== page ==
As Purdue transitions from a team that had three seniors, one of which was a fifth year guy, to one with no scholarship seniors it is going to rely on its junior class. Zach Edey figures to be the top scorer as the huge physical presence in the middle. Mason Gillis is the veteran starter that can transition into the role of vocal leader. Our third junior is one that has had to wait very patiently to make his mark, but is primed for a breakout year.
Brandon Newman – Jr. (RS) in 2022-23
2020-21 Stats: 28 games, 23 starts. 23.6 mpg, 8.0 ppg, 3.5 rpg, 1.3 apg, 39.8% FG%, 37.9% 3FG, 93.8% FT%
2021-22 Stats: 25 games, 1 start. 12.6 mpg, 4.6 ppg, 1.9 rpg, 0.6 apg, 32.1% FG%, 32.1% 3FG, 79.2% FT%
The 2021-22 season looks like a step back for Brandon on paper. In 2020-21 he had a solid year coming out of his redshirt season. He was a regular starter, he averaged 8 points per game, he was almost automatic at the free throw line, and he had some big games like 29 points in the win over Minnesota. It looked like he was going to be one of the main contributors all season long for a highly ranked Purdue team.
That’s how the year started too. He had 14 points in the season opener against Bellmont, 15 against Wright State, 16 against Omaha and 13 against Florida State. Unfortunately, the 58 points scored in those four games represent half of his season total. We started to see some of his slide in the first two tests of the season, where he played 23 minutes against Villanova and North Carolina and went just 1 for 5 from the floor for three points. After Florida State he went into a shooting slump where he was 2 of 17 from long range against Iowa, Rutgers, North Carolina State, and Butler. By late January his minutes had dwindled and after going 0 for 5 against Northwestern on January 23rd he played just five minutes total in the next 12 games.
Brandon was the victims of a minutes crunch. The roster inevitably shortens as the season wanes, and coach Painter had him as the guy that slid out of the rotation. Eric Hunter Jr., Sasha Stefanovic, and Jaden Ivey were going to get the lion’s share of minutes at guard, and at the time Isaiah Thompson was the better offensive option. For his faults, Isaiah was shooting about 9% better from three and 14% better from the floor, so I can somewhat understand the decision.
I am going to put my “opinionated blogger hat” on now though, the one that questions a man getting several million dollars per year to fix issues with the team. I have long been an Isaiah Thompson defender. I know that comes from covering his entire high school career up close, so I have a soft spot for him. I desperately wanted him to succeed and he did have some good moments in his three years at Purdue. That said, I think it was a mistake that Painter picked him over Brandon.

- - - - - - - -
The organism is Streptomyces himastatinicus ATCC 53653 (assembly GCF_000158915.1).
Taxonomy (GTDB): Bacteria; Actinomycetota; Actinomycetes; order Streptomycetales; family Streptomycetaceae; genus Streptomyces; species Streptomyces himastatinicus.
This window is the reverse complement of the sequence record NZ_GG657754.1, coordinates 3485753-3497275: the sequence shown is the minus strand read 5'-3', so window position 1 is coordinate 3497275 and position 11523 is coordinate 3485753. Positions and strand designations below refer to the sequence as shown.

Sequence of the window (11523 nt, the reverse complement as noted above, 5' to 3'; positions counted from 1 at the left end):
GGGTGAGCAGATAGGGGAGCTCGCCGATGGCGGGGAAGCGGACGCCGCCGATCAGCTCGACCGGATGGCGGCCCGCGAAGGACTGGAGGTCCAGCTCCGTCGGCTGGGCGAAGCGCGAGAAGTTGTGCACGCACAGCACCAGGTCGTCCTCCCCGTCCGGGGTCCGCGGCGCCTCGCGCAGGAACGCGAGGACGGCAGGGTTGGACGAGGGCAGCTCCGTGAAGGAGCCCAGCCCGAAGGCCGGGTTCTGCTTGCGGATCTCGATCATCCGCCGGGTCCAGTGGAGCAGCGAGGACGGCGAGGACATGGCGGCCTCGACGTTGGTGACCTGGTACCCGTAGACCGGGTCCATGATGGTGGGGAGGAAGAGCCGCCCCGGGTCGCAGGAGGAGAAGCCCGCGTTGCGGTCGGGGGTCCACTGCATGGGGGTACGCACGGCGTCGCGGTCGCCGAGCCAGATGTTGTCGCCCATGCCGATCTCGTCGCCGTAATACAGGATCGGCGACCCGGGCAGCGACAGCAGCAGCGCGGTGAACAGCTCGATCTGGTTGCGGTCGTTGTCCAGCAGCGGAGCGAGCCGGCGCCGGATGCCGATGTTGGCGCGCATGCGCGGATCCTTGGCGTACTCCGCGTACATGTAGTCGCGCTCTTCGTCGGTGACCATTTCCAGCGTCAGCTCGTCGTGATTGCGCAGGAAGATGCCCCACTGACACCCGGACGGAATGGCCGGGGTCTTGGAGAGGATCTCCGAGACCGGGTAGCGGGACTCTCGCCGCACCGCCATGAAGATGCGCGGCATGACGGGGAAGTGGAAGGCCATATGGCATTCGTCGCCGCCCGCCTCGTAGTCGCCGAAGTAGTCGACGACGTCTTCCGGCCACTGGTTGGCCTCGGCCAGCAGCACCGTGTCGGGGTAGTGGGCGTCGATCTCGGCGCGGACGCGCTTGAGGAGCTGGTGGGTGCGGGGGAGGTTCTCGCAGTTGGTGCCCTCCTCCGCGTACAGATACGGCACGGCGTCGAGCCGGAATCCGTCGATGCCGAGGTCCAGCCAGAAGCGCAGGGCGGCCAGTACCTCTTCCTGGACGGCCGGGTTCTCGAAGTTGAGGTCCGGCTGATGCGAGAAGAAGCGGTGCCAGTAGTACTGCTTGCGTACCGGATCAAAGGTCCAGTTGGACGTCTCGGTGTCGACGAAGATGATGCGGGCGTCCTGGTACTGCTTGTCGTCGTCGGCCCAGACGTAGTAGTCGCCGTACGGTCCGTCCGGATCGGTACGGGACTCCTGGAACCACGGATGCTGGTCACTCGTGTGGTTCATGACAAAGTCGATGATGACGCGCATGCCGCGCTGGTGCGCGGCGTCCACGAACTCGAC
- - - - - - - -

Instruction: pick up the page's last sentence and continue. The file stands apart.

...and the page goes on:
The change seemed to hinge on one game, too. The first game where Newman was completely out of the rotation was the 83-73 win at Iowa on January 27th. Newman didn’t play, while Isiaiah played 29 minutes, went 6 of 8 from the field, and scored 18 points. It was a tremendous night for Isaiah. It ended up being a career high and showed what can happen when he was filling his role of “hit wide open threes” perfectly. This was a big road game against a good team that always gives Purdue fits, and Isaiah delivered in a double digit win.
To that point Isaiah was in year three with multiple starts under his belt. Newman was still in year two and was struggling. Coach Painter always defaults to experience, especially late in the year, and this was probably the game where Isaiah locked down his minutes because he couldn’t be taken off the floor, while Brandon was struggling.
As mentioned above, Brandon would play five minutes total the rest of the regular season, four coming in a blowout loss at Michigan. Isaiah would play at least 9 minutes in each of the next nine games, but he would score only 17 points total in that span. He eventually found more of the bench by the last two regular season games, playing just five minutes against Wisconsin and four against Indiana. All told, his offensive output in the final 11 regular season games was less than that of the Iowa game alone, and in a three game stretch against Rutgers, Michigan State, and Wisconsin he played 29 minutes and took one shot (a made three vs. Rutgers). Against Michigan State he logged an unfathomable 15 trillion. That’s 15 minutes without any other statistic. No shots. No rebounds. No assists. Not even a foul.